It was a busy holiday season for Steven Spielberg.
First, he had "The Adventures of Tintin," a fast-moving, kid-friendly adventure in motion-capture 3-D (Bonus review! I give it a B+). That was followed soon after by "War Horse," a considerably different film.
"War Horse" is a sentimental epic set during World War I and revolving around a beautiful and brave equine.
As expected, it's lavishly filmed, though the period-perfect scenery never hides the fact that Spielberg is going to try to manipulate your emotions and pull your strings at every turn.
The 1982 children's novel (which was also adapted into an award-winning play), on which the story is based was told from the horse's point of view, but "War Horse" is forced to tell its tale using the humans who surround the hero.
The horse in question is a spirited young thoroughbred named Joey, who is purchased by a penniless farmer (Peter Mullan) and adored by the man's teen son Albert.
Joey is needed to save the family farm from a sneering landlord (David Thewlis), but when war hits, all good horses are needed in his majesty's service, and Joey begins a heroic trek that takes him from country to country and bounces him between a half-dozen different handlers.
"War Horse" leans on its story more than it does its actors. Though there are solid performances (Emily Watson is excellent as Albert's long-suffering mother), the only real standout performer is failed racehorse Finders Key — also the star of "Seabiscuit" — who plays Joey with convincing spirit and fire.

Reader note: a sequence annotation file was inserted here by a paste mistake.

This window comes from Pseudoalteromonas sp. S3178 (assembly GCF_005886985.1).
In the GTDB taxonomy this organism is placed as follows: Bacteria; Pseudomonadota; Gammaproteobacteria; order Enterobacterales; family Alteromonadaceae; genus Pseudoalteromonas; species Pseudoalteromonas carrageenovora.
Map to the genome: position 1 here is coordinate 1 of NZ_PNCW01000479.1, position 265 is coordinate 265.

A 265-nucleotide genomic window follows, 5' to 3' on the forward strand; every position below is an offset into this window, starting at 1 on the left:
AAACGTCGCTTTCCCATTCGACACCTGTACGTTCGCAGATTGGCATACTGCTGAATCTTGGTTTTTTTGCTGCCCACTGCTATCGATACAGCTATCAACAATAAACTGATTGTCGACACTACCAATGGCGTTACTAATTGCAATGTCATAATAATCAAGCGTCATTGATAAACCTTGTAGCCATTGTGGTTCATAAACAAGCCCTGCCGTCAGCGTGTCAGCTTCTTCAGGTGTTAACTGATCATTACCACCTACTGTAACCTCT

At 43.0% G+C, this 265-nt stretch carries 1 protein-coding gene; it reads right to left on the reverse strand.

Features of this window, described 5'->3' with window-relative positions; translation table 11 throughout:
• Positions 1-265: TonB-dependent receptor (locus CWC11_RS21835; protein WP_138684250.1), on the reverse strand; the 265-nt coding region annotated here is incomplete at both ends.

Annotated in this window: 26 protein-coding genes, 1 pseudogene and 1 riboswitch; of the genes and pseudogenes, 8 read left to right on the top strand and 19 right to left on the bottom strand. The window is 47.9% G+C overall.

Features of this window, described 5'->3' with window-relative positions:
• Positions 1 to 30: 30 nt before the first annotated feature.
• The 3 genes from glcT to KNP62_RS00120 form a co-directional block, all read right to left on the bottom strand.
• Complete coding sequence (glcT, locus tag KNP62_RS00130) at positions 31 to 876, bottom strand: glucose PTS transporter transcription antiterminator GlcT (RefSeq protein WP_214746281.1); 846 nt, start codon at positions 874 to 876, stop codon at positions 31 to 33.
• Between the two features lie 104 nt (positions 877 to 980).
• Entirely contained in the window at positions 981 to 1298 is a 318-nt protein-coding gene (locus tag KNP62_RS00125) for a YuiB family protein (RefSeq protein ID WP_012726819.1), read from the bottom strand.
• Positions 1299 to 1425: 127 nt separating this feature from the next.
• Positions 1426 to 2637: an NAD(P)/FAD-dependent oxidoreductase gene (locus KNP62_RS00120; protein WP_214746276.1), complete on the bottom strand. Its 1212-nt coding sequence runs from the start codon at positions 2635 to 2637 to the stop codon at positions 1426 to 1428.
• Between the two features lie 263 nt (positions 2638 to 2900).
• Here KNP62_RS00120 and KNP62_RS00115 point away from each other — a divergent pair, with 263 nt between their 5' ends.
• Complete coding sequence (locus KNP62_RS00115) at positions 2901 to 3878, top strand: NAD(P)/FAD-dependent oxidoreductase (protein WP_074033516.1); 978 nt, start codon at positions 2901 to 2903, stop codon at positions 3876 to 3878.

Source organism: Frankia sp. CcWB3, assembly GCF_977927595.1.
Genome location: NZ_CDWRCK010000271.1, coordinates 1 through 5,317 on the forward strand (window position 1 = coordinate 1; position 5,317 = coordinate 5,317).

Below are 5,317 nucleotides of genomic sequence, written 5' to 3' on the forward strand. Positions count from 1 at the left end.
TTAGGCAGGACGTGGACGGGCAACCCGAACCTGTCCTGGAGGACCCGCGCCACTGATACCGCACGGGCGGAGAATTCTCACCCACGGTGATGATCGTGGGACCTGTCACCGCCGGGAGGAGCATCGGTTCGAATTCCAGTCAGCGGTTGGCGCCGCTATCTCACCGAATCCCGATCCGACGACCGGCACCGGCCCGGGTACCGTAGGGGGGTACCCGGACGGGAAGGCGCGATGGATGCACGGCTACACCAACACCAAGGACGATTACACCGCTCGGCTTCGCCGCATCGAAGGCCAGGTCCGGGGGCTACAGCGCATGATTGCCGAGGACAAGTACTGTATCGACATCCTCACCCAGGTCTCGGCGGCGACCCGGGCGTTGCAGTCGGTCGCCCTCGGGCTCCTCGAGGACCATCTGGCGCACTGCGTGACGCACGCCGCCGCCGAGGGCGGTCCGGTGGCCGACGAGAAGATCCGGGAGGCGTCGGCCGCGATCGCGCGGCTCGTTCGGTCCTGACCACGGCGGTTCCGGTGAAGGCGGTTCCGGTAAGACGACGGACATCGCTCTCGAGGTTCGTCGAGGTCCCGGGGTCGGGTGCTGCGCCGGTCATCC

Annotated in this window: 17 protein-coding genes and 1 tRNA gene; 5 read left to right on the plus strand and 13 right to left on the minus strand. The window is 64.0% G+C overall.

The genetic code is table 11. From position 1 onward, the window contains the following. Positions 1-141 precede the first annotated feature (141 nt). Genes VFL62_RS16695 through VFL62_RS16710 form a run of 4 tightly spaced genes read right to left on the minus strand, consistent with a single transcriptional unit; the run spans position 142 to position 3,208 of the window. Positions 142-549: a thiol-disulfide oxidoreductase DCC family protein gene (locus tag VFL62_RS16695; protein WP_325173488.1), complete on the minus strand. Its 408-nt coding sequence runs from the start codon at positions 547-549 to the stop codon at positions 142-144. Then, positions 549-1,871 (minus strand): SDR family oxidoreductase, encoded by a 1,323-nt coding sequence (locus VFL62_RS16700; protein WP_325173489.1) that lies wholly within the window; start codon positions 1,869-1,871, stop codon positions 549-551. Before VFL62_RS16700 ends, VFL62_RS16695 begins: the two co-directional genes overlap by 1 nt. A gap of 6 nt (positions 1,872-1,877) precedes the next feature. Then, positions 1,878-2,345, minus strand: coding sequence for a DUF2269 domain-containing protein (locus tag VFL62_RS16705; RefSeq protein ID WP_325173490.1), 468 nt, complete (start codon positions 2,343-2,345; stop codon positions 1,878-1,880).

Jeremy Irvine, who plays Albert, the boy who follows his horse to war, has been pegged as a future star by many, but here his character is a little too earnest and maybe too devoted to his horse. To be honest, there was more than one instance when I thought he was channeling Sean Astin's Sam from "The Lord of the Rings," with Joey the Horse filling in for his dear Mr. Frodo.
"War Horse" features some spectacular action sequences — a glorious cavalry charge early in the war, a gripping look at trench warfare later — though Spielberg steers clear of the graphic images that he used in the World War II drama "Saving Private Ryan," making the film appropriate for most families.
The film overall, however, doesn't pack the emotional heft that it envisioned, perhaps because amidst the human suffering of WWI, it concentrates on the suffering of the animals.
"War Horse" won't ever end up on Spielberg's "A" list of films, but it's not a failure either.
Rental Recommendation: Spielberg introduced the world to young Christian Bale in the World War II story "Empire of the Sun." Grade: B
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